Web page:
2023 is warmest year on record, UN weather agency says

(Xinhua) 09:59, January 13, 2024

GENEVA, Jan. 12 (Xinhua) -- The World Meteorological Organization (WMO) on Friday officially confirmed 2023 as the warmest year since records began, edging closer toward the threshold of 1.5 degrees Celsius above pre-industrial levels set by the Paris Agreement.

The WMO said the Earth was 1.45 ± 0.12 degrees Celsius warmer than pre-industrial levels last year, citing six leading international datasets used for monitoring global temperatures and consolidated by the agency.

Global temperatures shattered previous records in every month between June and December, with July and August the hottest months on record, the WMO said.

"Climate change is the biggest challenge that humanity faces. It is affecting all of us, especially the most vulnerable," WMO Secretary-General Celeste Saulo said, urging humanity to make drastic reductions in greenhouse gas emissions and accelerate the transition to renewable energy sources.

As to factors that made 2023 the hottest year, Saulo said that the onset of the El Nino weather phenomenon early last year, marked by heating in the Pacific Ocean, "clearly" contributed to the rise of global temperatures.

She also warned that El Nino could drive up temperatures even further in 2024 as the climate pattern's biggest impacts usually play out after it peaks.

While El Nino events occur naturally and will not stay indefinitely, human activities are "unequivocally" to blame for longer-term climate change, Saulo added.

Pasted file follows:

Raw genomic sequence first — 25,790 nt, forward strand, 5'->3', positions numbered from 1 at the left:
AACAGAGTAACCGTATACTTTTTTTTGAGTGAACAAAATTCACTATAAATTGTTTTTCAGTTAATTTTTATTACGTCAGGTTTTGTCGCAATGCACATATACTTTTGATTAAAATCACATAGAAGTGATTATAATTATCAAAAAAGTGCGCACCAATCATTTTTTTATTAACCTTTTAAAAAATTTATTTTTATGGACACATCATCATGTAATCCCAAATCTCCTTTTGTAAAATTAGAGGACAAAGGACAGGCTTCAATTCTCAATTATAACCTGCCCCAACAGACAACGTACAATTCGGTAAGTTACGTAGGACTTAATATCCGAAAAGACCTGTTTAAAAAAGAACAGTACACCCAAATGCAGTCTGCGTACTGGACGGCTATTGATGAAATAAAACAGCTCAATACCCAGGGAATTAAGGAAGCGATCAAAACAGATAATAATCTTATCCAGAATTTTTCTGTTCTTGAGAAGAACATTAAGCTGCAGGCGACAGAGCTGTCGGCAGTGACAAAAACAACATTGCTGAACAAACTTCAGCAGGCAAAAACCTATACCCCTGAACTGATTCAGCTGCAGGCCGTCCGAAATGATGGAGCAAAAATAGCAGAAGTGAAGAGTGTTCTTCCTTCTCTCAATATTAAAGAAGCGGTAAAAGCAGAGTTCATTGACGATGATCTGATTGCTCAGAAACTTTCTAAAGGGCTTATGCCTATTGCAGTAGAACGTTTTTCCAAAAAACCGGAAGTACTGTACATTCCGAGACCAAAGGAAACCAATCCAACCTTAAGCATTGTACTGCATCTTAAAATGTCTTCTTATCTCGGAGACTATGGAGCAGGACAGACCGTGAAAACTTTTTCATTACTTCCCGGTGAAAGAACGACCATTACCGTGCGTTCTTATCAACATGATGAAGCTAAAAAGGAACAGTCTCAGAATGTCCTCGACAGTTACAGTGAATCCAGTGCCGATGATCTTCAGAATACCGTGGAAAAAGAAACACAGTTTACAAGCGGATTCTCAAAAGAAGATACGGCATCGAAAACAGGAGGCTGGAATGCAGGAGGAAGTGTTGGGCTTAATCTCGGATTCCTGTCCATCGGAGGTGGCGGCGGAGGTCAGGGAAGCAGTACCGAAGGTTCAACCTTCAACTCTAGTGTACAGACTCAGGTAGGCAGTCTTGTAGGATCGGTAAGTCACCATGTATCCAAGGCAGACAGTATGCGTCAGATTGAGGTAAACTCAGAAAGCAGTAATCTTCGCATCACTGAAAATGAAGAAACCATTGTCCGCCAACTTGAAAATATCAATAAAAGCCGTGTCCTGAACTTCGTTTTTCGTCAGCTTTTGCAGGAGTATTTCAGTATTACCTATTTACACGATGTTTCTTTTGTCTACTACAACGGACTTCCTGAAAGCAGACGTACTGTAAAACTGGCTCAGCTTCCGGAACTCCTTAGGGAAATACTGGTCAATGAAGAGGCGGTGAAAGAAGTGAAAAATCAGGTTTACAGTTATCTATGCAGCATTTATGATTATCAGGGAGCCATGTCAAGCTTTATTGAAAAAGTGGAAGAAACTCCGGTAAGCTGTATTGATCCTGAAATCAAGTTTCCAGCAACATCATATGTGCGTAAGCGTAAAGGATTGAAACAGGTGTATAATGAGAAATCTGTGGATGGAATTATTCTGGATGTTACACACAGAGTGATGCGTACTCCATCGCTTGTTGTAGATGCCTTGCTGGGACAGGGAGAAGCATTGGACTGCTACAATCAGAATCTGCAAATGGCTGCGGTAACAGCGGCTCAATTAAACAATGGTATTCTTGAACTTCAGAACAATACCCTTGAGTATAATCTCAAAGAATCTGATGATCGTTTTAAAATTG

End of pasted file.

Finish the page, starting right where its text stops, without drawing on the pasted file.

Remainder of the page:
"The climate crisis is worsening the inequality crisis. It affects all aspects of sustainable development and undermines efforts to tackle poverty, hunger, ill-health, displacement and environmental degradation," she said.

Since the 1980s, each decade has been warmer than the previous one. The past nine years have been the warmest on record.

"Humanity's actions are scorching the earth. 2023 was a mere preview of the catastrophic future that awaits if we don't act now. We must respond to record-breaking temperature rises with path-breaking action," UN Secretary-General Antonio Guterres said in a statement.

"We can still avoid the worst of climate catastrophe. But only if we act now with the ambition required to limit the rise in global temperature to 1.5 degrees Celsius and deliver climate justice," he added. 

(Web editor: Peng Yukai, Liu Ning)


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